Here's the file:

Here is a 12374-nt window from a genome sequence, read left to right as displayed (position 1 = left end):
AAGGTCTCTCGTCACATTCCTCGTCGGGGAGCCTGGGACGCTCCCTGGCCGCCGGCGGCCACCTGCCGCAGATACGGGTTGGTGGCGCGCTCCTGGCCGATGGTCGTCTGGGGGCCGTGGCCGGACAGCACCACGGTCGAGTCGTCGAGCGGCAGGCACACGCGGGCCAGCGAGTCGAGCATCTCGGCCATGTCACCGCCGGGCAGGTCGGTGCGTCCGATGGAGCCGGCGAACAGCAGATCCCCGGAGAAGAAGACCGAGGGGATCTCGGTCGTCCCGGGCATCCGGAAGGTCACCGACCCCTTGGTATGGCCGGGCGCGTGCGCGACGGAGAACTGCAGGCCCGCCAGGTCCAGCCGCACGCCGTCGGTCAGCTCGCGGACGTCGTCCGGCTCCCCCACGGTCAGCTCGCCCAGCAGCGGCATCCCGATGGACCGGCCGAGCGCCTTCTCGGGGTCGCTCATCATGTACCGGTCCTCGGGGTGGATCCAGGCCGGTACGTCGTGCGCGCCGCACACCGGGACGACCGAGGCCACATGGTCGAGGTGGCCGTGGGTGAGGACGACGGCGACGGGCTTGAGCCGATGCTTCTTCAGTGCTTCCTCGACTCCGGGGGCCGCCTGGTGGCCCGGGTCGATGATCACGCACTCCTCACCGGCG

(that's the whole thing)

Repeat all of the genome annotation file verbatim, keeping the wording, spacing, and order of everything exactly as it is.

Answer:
Here is a 12374-nt window from a genome sequence, read left to right as displayed (position 1 = left end):
AAGGTCTCTCGTCACATTCCTCGTCGGGGAGCCTGGGACGCTCCCTGGCCGCCGGCGGCCACCTGCCGCAGATACGGGTTGGTGGCGCGCTCCTGGCCGATGGTCGTCTGGGGGCCGTGGCCGGACAGCACCACGGTCGAGTCGTCGAGCGGCAGGCACACGCGGGCCAGCGAGTCGAGCATCTCGGCCATGTCACCGCCGGGCAGGTCGGTGCGTCCGATGGAGCCGGCGAACAGCAGATCCCCGGAGAAGAAGACCGAGGGGATCTCGGTCGTCCCGGGCATCCGGAAGGTCACCGACCCCTTGGTATGGCCGGGCGCGTGCGCGACGGAGAACTGCAGGCCCGCCAGGTCCAGCCGCACGCCGTCGGTCAGCTCGCGGACGTCGTCCGGCTCCCCCACGGTCAGCTCGCCCAGCAGCGGCATCCCGATGGACCGGCCGAGCGCCTTCTCGGGGTCGCTCATCATGTACCGGTCCTCGGGGTGGATCCAGGCCGGTACGTCGTGCGCGCCGCACACCGGGACGACCGAGGCCACATGGTCGAGGTGGCCGTGGGTGAGGACGACGGCGACGGGCTTGAGCCGATGCTTCTTCAGTGCTTCCTCGACTCCGGGGGCCGCCTGGTGGCCCGGGTCGATGATCACGCACTCCTCACCGGCG